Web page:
Holiness Pentecostalism emerged in the early twentieth century among free radical adherents of the Wesleyan-Holiness movement, who were energized by christian revivalism and expectation for the at hand Second Coming of Christ. [ 6 ] Believing that they were living in the end times, they expected God to spiritually renew the Christian Church, and bring to pass the restoration of spiritual gifts and the evangelization of the global. In 1900, Charles Parham, an american evangelist and faith therapist, began teaching that speaking in tongues was the bible evidence of Spirit baptism. Along with William J. Seymour, a Wesleyan-Holiness preacher, he taught that this was the third work of grace. [ 7 ] The three-year-long Azusa Street Revival, founded and led by Seymour in Los Angeles, California, resulted in the growth of Pentecostalism throughout the United States and the perch of the world. Visitors carried the Pentecostal experience back to their home plate churches or felt called to the mission field. While about all Pentecostal denominations trace their origins to Azusa Street, the movement has had several divisions and controversies. early on disputes centered on challenges to the doctrine of entire sanctification, equally well as that of the Trinity. As a leave, the Pentecostal motion is divided between Holiness Pentecostals who affirm the irregular work of grace, and Finished Work Pentecostals who are partitioned into trinitarian and non-trinitarian branches, the latter giving ascend to Oneness Pentecostalism. [ 8 ] [ 9 ] Comprising over 700 denominations and many independent churches, Pentecostalism is highly decentralized. [ 10 ] No central authority exists, but many denominations are affiliated with the Pentecostal World Fellowship. With over 279 million classical Pentecostals cosmopolitan, the motion is growing in many parts of the world, particularly the Global South and Third World countries. [ 10 ] [ 11 ] [ 12 ] [ 13 ] [ 14 ] Since the 1960s, Pentecostalism has increasingly gained adoption from early christian traditions, and Pentecostal beliefs concerning the baptism of the Holy Spirit and spiritual gifts have been embraced by non-Pentecostal Christians in Protestant and Catholic churches through their adhesiveness to the Charismatic apparent motion. together, worldwide Pentecostal and Charismatic Christianity numbers over 644 million adherents. [ 15 ] While the movement primitively attracted by and large lower classes in the global South, there is a new solicitation to middle classes. [ 16 ] [ 17 ] [ 18 ] Middle-class congregations tend to have fewer members. [ 19 ] [ 20 ] [ 21 ] Pentecostalism is believed to be the fastest-growing religious movement in the global. [ 22 ]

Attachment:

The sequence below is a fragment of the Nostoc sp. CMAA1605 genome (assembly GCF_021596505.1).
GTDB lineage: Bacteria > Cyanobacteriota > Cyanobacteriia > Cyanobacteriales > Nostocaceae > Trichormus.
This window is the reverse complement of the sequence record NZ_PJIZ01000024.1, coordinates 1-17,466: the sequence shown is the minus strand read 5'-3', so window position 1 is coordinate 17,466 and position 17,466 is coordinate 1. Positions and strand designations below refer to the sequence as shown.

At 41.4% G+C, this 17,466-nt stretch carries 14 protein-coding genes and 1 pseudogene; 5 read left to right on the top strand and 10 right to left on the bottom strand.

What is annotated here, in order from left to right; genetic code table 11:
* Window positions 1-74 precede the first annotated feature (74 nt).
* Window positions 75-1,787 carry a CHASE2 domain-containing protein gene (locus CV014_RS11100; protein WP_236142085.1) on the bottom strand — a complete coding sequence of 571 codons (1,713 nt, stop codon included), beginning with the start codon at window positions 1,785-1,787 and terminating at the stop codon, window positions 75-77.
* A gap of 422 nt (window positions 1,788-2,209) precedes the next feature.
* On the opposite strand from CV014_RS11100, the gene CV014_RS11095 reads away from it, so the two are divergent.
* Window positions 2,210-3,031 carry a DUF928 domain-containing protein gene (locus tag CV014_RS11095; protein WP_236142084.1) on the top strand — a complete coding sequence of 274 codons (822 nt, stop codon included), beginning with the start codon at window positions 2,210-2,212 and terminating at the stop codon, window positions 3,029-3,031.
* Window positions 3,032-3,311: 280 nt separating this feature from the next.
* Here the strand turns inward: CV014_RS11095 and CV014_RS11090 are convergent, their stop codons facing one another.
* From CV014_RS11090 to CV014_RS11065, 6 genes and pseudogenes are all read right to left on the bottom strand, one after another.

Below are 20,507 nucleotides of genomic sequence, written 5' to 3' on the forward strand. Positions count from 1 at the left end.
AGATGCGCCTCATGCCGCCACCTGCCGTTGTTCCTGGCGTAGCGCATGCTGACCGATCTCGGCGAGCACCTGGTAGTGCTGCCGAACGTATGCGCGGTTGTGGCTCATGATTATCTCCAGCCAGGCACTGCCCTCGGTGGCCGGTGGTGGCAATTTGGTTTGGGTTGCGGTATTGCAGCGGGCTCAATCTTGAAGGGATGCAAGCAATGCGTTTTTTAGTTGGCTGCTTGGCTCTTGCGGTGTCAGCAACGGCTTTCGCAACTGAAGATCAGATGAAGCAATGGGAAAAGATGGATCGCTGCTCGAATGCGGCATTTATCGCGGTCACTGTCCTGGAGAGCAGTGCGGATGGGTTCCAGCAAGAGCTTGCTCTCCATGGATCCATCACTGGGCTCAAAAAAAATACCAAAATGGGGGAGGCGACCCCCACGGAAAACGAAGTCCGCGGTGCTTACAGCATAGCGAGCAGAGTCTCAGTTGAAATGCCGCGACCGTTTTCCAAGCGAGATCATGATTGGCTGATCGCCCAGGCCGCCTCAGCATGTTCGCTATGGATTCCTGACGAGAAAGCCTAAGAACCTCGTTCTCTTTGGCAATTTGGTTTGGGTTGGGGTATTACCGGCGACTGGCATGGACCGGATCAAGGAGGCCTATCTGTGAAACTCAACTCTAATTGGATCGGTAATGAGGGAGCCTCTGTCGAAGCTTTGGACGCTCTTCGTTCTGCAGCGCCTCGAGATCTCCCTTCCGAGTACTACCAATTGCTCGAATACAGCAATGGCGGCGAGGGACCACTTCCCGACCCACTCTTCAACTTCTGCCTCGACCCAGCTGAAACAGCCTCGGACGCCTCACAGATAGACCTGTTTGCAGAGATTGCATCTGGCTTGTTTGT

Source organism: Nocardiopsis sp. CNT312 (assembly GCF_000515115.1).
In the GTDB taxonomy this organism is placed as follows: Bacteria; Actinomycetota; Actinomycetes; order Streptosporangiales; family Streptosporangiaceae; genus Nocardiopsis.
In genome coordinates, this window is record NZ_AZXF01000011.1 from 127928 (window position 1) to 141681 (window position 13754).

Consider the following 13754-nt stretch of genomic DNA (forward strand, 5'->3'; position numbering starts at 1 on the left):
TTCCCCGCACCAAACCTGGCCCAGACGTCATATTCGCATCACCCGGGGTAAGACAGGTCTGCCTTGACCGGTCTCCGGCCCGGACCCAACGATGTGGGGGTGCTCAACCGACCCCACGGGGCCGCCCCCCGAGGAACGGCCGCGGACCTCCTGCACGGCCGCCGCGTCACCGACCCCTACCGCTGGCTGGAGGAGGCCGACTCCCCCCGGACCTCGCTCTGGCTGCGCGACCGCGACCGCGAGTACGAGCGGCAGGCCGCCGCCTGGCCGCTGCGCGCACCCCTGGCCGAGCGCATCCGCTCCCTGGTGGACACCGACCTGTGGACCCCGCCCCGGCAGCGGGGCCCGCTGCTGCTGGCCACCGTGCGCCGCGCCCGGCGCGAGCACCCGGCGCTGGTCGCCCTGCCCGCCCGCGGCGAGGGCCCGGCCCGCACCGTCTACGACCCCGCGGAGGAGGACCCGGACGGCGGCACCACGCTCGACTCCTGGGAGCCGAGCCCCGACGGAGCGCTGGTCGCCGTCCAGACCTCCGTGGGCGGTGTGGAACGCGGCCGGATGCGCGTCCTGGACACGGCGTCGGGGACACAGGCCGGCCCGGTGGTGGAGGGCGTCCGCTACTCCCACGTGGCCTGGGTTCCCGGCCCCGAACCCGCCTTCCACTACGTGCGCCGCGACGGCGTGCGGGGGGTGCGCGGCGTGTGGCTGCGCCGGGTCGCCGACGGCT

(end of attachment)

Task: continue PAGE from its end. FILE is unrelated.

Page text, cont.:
history [edit ]